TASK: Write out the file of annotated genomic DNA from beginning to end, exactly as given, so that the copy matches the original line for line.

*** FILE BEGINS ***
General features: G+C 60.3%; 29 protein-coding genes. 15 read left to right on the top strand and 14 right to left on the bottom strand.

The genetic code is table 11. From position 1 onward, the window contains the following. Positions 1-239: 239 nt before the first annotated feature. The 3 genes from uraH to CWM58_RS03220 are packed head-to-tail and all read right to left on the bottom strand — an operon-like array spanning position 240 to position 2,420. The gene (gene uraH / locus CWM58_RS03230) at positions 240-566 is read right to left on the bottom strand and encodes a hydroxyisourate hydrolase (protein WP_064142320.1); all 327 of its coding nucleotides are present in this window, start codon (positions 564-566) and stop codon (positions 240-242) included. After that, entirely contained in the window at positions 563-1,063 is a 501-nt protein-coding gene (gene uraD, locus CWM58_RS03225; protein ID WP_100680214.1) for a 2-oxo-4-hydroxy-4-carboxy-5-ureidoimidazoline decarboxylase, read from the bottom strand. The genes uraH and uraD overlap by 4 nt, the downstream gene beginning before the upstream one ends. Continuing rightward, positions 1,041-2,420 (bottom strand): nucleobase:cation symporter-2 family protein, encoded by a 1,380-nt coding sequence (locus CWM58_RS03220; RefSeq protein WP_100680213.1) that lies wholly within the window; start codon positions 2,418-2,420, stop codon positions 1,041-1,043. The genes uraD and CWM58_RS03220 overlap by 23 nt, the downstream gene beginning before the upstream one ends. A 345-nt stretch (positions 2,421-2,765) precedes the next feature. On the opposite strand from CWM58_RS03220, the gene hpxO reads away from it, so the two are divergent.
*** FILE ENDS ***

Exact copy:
General features: G+C 60.3%; 29 protein-coding genes. 15 read left to right on the top strand and 14 right to left on the bottom strand.

The genetic code is table 11. From position 1 onward, the window contains the following. Positions 1-239: 239 nt before the first annotated feature. The 3 genes from uraH to CWM58_RS03220 are packed head-to-tail and all read right to left on the bottom strand — an operon-like array spanning position 240 to position 2,420. The gene (gene uraH / locus CWM58_RS03230) at positions 240-566 is read right to left on the bottom strand and encodes a hydroxyisourate hydrolase (protein WP_064142320.1); all 327 of its coding nucleotides are present in this window, start codon (positions 564-566) and stop codon (positions 240-242) included. After that, entirely contained in the window at positions 563-1,063 is a 501-nt protein-coding gene (gene uraD, locus CWM58_RS03225; protein ID WP_100680214.1) for a 2-oxo-4-hydroxy-4-carboxy-5-ureidoimidazoline decarboxylase, read from the bottom strand. The genes uraH and uraD overlap by 4 nt, the downstream gene beginning before the upstream one ends. Continuing rightward, positions 1,041-2,420 (bottom strand): nucleobase:cation symporter-2 family protein, encoded by a 1,380-nt coding sequence (locus CWM58_RS03220; RefSeq protein WP_100680213.1) that lies wholly within the window; start codon positions 2,418-2,420, stop codon positions 1,041-1,043. The genes uraD and CWM58_RS03220 overlap by 23 nt, the downstream gene beginning before the upstream one ends. A 345-nt stretch (positions 2,421-2,765) precedes the next feature. On the opposite strand from CWM58_RS03220, the gene hpxO reads away from it, so the two are divergent.